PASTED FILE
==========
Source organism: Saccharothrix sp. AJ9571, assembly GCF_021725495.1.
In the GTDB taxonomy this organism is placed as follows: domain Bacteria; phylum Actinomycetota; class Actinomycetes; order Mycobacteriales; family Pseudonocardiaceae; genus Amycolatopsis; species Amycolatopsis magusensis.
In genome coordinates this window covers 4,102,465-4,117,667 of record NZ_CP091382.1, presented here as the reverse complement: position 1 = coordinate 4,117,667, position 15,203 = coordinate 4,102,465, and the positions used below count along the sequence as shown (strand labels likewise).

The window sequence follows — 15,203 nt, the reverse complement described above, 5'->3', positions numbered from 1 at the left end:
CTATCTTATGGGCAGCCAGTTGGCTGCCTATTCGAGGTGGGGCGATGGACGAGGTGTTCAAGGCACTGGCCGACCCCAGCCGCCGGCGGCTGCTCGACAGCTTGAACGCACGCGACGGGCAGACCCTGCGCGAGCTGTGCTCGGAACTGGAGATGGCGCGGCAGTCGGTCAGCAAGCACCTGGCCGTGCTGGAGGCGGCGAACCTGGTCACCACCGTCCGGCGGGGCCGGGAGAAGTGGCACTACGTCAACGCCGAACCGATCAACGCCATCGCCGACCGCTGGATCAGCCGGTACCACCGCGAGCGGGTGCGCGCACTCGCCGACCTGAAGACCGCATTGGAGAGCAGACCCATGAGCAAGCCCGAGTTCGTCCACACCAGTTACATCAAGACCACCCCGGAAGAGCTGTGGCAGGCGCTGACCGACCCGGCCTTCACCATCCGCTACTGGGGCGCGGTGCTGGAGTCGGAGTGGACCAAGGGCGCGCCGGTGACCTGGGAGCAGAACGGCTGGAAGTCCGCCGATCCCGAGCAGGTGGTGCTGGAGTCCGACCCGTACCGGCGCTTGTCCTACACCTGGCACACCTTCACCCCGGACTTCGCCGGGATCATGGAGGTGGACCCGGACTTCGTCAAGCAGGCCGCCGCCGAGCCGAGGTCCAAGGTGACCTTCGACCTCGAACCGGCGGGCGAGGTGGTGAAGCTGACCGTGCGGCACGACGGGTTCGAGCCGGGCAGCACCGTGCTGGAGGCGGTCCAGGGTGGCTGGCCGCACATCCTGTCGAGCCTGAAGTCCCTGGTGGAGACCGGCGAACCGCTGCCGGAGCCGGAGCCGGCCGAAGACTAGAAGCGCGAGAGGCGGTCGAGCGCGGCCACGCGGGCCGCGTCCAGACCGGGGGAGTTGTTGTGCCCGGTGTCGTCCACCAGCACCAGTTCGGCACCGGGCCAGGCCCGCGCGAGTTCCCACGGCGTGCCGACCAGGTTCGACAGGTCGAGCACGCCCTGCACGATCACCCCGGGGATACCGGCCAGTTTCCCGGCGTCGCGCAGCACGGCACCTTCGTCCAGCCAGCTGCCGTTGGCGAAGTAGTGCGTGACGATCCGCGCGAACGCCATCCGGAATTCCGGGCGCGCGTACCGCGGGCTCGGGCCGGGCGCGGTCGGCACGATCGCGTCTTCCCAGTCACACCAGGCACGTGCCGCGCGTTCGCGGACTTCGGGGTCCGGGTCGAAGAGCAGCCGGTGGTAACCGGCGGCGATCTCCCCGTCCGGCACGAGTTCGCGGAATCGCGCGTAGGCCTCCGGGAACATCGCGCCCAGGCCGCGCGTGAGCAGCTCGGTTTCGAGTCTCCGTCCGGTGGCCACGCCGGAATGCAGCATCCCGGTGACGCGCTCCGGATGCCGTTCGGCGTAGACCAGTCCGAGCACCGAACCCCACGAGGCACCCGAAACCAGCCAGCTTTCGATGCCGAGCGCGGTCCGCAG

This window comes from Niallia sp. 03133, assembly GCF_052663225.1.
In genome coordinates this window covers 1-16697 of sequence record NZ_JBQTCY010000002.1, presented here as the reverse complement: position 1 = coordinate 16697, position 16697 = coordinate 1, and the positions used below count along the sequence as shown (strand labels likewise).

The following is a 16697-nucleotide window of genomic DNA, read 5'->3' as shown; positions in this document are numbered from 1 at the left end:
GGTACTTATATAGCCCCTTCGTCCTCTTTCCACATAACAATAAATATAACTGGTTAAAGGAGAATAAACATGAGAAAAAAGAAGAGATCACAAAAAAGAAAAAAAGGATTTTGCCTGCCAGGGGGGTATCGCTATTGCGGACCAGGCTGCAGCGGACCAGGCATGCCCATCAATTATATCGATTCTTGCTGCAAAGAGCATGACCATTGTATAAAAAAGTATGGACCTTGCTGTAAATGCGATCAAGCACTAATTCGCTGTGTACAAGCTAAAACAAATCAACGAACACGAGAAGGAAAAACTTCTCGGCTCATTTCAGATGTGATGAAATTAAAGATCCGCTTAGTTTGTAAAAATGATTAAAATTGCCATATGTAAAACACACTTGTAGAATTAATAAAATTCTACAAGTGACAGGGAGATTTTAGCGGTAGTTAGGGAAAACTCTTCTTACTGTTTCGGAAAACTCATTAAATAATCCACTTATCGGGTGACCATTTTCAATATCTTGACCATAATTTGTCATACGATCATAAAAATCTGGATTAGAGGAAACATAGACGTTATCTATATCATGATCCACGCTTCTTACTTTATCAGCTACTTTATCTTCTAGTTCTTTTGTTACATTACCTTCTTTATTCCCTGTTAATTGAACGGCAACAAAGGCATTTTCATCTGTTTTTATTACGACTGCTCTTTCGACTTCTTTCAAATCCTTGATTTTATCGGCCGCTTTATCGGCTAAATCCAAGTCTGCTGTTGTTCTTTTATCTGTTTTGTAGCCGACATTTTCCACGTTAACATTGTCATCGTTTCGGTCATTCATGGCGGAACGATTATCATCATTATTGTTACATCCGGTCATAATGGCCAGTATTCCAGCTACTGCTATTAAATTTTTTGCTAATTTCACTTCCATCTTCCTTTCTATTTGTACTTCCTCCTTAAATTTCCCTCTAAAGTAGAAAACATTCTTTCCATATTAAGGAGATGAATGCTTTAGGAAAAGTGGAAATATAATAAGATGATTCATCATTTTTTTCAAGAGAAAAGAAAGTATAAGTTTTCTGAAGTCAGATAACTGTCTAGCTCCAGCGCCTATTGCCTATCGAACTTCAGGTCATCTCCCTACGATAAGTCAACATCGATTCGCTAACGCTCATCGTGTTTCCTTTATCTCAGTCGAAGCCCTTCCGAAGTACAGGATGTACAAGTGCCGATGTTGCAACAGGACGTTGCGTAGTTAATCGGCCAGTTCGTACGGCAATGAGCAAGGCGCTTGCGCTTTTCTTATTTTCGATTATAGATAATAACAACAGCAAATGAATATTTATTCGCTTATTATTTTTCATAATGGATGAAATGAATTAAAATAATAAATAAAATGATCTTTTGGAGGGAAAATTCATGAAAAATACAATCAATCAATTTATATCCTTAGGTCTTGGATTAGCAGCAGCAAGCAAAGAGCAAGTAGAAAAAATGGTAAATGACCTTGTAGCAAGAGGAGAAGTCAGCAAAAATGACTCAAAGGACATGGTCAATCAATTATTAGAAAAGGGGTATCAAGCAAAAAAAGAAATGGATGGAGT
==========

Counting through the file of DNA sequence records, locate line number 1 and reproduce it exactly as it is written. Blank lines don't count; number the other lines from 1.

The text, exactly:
Source organism: Saccharothrix sp. AJ9571, assembly GCF_021725495.1.